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Research commissioner promises easier access to Horizon 2020 funds

The replacement for FP7, the European research funding programme, will simplify and standardise funding and help bring discoveries more quickly to market, the research commissioner has declared. It will streamline patenting and “smooth the path from lab to market”.

Commissioner Marie Geoghegan-Quinn was speaking to a meeting of the European Parliament’s Alde group of liberal democrats in Dublin on 20 October. Participants included the Alde leader, former Belgian prime minister Guy Verhofstadt. The Irish junior minister for science, Sean Sherlock, also attended.

Geoghegan-Quinn called on Alde to support the goals of the Horizon 2020 strategy adopted last year by member states. Its goal was to use innovation and research to get Europe “back on the path of growth and jobs”, the commissioner said.

Implementation of Horizon 2020 would be simplified and standardised, she said, which would include funding schemes and rules for accessing funding under the EU’s research programmes.

The programme’s suggested budget was “ambitious but realistic”, the commissioner said, with an expenditure target of €80 billion between 2014 and 2020.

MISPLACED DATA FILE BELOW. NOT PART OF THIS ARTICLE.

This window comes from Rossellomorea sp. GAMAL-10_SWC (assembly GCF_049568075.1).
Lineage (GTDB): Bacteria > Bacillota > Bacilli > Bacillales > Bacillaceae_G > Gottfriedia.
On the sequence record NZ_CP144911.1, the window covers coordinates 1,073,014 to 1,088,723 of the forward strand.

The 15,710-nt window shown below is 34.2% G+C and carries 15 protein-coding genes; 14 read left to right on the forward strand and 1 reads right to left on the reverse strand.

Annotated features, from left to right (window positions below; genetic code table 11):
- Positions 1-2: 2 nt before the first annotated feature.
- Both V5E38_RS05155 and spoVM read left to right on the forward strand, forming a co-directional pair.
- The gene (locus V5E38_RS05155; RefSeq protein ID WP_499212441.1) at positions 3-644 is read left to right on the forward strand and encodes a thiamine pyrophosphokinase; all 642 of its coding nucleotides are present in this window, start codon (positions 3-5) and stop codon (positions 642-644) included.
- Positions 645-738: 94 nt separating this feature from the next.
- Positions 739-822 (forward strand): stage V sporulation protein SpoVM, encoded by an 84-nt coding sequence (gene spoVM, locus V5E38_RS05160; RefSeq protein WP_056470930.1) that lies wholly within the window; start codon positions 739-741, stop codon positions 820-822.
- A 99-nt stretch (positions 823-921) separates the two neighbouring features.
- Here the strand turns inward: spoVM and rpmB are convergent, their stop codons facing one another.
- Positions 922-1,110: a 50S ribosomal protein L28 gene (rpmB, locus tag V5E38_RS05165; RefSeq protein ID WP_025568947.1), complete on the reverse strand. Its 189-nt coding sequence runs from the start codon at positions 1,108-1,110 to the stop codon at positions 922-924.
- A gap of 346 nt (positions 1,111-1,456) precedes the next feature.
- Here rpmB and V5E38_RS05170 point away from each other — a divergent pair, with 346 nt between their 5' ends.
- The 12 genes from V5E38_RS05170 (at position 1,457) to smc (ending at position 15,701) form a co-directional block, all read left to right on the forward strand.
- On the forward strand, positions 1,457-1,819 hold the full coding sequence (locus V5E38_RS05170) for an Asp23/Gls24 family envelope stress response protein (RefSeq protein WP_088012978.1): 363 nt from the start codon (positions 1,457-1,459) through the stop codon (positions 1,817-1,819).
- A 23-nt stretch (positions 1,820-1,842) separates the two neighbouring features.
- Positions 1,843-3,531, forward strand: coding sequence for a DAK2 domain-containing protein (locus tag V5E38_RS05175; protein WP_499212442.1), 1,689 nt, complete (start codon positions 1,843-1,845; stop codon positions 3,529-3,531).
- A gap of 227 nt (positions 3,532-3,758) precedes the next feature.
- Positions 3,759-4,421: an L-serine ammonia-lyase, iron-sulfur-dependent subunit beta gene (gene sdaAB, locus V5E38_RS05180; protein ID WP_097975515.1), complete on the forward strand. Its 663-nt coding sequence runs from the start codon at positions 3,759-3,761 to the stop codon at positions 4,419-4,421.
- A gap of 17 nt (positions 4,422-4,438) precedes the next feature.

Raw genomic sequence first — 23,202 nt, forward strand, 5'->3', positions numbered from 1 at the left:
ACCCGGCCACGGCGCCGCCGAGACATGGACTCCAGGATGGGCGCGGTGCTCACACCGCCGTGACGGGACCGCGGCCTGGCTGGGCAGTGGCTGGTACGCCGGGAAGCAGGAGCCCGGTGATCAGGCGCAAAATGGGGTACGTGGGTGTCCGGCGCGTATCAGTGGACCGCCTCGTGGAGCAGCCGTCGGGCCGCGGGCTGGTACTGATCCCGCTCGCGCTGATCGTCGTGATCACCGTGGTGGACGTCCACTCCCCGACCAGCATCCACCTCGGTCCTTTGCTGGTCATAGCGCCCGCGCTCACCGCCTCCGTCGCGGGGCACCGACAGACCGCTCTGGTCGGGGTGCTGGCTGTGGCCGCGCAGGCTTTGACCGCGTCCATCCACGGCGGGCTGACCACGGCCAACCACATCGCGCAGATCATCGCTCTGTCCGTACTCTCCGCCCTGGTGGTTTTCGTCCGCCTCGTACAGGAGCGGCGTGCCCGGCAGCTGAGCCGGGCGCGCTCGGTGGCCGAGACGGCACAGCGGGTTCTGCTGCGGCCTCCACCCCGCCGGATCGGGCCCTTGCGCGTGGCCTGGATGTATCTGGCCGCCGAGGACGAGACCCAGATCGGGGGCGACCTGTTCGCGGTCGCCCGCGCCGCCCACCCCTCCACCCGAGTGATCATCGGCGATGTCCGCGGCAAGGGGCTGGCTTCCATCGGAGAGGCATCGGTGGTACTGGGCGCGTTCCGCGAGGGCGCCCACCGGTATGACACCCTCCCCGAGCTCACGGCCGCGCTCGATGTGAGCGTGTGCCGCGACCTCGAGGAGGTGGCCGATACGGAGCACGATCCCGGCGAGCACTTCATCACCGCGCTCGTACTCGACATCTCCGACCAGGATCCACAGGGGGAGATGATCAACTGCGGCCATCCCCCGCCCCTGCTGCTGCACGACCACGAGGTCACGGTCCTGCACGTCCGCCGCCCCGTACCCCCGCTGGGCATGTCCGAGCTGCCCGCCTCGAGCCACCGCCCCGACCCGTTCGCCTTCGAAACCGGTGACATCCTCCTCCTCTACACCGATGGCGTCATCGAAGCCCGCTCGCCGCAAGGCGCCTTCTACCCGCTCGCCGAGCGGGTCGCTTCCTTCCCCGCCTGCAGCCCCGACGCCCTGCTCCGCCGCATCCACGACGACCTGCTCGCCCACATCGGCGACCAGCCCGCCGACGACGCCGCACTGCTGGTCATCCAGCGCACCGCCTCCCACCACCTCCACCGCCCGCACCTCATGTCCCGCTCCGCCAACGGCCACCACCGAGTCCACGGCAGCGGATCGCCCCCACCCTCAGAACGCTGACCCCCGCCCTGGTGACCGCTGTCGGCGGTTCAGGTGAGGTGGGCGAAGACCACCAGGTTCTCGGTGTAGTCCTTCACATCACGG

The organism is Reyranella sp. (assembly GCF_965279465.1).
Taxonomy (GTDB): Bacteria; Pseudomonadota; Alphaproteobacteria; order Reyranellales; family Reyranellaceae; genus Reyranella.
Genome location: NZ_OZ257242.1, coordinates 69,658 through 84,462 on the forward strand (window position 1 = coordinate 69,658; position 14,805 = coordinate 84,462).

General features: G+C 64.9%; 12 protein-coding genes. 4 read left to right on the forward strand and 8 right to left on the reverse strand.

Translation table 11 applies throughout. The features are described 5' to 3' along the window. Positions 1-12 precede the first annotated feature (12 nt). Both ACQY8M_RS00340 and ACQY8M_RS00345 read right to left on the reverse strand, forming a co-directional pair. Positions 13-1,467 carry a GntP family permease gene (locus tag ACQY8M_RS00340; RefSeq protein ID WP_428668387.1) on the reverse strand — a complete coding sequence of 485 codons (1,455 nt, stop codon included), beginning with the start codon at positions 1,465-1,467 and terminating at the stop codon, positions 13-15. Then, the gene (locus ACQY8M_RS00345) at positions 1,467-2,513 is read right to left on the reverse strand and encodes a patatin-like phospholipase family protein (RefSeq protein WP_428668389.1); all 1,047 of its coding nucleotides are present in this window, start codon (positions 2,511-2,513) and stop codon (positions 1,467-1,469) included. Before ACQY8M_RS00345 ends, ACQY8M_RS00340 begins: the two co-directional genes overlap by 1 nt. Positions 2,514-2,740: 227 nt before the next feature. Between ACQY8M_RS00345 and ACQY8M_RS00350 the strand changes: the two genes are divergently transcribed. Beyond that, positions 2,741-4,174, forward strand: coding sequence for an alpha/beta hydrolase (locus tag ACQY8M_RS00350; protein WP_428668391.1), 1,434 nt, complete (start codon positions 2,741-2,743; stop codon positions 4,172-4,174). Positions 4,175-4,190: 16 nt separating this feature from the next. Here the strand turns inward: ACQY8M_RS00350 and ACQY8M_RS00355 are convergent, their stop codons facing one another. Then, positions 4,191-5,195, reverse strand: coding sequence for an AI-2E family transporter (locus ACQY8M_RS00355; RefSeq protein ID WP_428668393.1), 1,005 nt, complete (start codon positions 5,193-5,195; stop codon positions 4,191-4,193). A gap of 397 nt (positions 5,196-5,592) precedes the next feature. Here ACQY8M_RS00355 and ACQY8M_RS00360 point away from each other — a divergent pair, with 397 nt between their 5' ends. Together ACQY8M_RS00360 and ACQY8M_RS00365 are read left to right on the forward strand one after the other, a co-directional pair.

The administrative burden on participants would be eased “by applying a radically simplified cost-reimbursement approach,” she said. Negotiation and selection phases would be shortened to allow projects to begin more quickly. Guidance and advisory services would be provided through a single internet portal to deliver a “one stop shop” of support structures.

The Horizon 2020 approach matched that being taken by many member states, with sustained investment in education, training, research and development and innovation providing a push towards future growth, she said. “Fiscal consolidation” was necessary, but had to be pursued in a “smart” way.

This meant carefully considered expenditure reductions that still allowed for economic growth and job creation by improving competitiveness. Despite the tough economic situation, member states still needed strategies for growth through the support of research and innovation, the commissioner said.

She emphasised that funding research and innovation at European level and not just nationally continued to make sense: “We gain economies of scale and the critical mass necessary to tackle our biggest challenges.” Joining together brought synergies between researchers and countries, in turn raising the quality of research across the community, she added.